Eye Contact

What you are training

You’re teaching the dog that eye contact is a good thing.

Why you should train this

  • We’re teaching the dog that eye contact is a good thing as dogs can find direct eye contact threatening.
  • It will encourage your dog to ‘check in’ (keep looking back at you) with you when on a walk.

How you will train this

We’ll use rewards to make a positive association with looking into your eyes.  We’re not going to put a hand signal or a verbal command to this, as we want the dog to offer eye contact, rather than having to request it.

Step 1

  • Feed your dog 5 treats in sucession.

Step 2

Criteria

When to stop feeding your dog, initially he will be focussed on your hands, but when no treats are forthcoming he should glance at you wondering why.  You will mark (‘yesss!’) your dog as soon as he glances towards you.

  • Wait for the dog to look in your direction
  • As soon as the dog looks in your direction
  • Mark (‘yesss!’) 
  • Reward
  • Repeat

Step 3

When your dog is consistently looking towards you, you’ll only reward if he looks into your eyes.

Criteria

You will mark (‘yesss!’) your dog as soon as he makes any kind of direct eye contact.

  • Wait for the dog to make direct eye contact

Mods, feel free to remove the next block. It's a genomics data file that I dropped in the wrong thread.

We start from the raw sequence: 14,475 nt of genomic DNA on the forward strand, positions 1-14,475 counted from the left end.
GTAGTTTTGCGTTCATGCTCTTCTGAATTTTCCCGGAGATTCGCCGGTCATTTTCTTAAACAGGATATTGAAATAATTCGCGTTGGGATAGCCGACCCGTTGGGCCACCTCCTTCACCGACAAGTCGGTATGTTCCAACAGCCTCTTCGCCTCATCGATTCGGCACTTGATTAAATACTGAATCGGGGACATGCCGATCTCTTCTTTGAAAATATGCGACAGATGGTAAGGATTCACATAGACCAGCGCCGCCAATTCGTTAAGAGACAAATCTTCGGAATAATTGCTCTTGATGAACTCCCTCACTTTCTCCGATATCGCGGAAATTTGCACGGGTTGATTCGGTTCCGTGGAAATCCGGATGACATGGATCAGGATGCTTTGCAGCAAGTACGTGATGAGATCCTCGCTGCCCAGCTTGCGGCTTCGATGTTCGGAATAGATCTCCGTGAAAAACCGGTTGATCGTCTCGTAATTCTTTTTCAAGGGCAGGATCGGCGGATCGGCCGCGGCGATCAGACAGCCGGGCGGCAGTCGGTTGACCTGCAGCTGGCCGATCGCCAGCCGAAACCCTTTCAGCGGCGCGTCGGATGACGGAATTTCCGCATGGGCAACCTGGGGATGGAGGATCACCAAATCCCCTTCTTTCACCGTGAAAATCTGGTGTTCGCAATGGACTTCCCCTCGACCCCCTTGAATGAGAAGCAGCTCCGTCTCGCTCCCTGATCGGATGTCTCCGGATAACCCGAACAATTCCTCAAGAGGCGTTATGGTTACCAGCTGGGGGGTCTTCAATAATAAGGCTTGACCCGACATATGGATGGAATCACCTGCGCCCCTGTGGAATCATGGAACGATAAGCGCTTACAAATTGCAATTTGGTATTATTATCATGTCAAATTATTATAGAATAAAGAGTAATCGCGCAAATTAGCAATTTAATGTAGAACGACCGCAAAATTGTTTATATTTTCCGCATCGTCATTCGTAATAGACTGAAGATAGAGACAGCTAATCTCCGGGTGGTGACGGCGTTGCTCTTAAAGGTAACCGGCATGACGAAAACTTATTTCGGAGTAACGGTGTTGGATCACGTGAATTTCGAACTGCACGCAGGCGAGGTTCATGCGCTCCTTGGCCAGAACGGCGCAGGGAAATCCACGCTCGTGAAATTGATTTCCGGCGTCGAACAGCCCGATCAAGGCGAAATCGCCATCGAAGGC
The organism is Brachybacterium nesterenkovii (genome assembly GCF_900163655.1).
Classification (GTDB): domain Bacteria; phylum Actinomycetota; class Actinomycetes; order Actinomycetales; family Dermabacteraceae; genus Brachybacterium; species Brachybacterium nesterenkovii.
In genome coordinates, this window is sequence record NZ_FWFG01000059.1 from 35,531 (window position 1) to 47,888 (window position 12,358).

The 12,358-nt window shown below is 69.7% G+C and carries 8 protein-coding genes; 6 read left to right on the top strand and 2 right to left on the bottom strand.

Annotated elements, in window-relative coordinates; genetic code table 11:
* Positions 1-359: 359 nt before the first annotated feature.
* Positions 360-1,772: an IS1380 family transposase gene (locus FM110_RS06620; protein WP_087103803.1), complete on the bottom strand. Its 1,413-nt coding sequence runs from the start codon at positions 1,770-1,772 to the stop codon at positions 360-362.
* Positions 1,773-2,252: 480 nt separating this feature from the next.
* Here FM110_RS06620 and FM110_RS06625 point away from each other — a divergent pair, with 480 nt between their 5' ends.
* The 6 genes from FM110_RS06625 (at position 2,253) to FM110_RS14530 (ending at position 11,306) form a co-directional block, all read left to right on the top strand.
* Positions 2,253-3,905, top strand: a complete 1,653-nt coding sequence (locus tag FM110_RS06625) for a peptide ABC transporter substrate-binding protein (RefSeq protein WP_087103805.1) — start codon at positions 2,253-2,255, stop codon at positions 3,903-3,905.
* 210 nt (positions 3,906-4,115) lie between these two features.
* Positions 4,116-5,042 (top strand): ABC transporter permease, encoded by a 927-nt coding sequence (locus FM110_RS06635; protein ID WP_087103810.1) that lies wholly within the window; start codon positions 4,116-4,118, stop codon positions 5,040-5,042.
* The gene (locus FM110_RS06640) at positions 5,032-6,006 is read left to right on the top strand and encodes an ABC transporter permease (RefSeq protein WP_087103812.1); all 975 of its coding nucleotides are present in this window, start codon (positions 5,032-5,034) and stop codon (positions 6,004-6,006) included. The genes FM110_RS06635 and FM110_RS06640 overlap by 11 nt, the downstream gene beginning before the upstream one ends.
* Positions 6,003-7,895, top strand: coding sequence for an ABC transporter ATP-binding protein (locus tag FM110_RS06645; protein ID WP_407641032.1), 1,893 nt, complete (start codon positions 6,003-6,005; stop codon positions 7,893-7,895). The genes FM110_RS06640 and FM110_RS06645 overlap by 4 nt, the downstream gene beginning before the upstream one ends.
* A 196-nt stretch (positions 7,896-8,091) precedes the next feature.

• As soon as the dog makes eye contact, no matter how brief
  • Mark (‘yesss!’) 
  • Reward
  • Repeat

Step 4

When your dog starts to realise that offering eye contact gets the reward, you can increase the duration of the eye contact.

Criteria

You will mark (‘yesss!’) your dog as soon as he maintains eye contact for a second.

  • Wait for the dog to make direct eye contact
  • As soon as the dog makes eye contact
  • Silently count to 1
  • Mark (‘yesss!’) 
  • Reward
  • Repeat

Help

If your dog is having problems offering eye contact

  • Take a treat and place it between your thumb and forefinger 
  • Show the dog the treat
  • Raise the treat to your eyes
  • As soon as the dog makes eye contact, no matter how brief, mark (‘yesss!’) 
  • Reward
  • Repeat

Homework

  • Ask each member of the family to do this exercise with your dog (you can use your dog’s kibble and add treats intermittently).
  • Vary the locations where you do this exercise; different rooms in the house, in the garden, when you’re out for a walk.
  • Practice step 4, varying the length of time your dog needs to look at you to get the treat.
  • Do this exercise twice daily until your dog seems happy offering you eye contact.
  • Do this exercise intermittently throughout your dog’s life.

More reading

We’re using ‘classical conditioning’ to help the dog make positive associations with offering and receiving direct eye contact.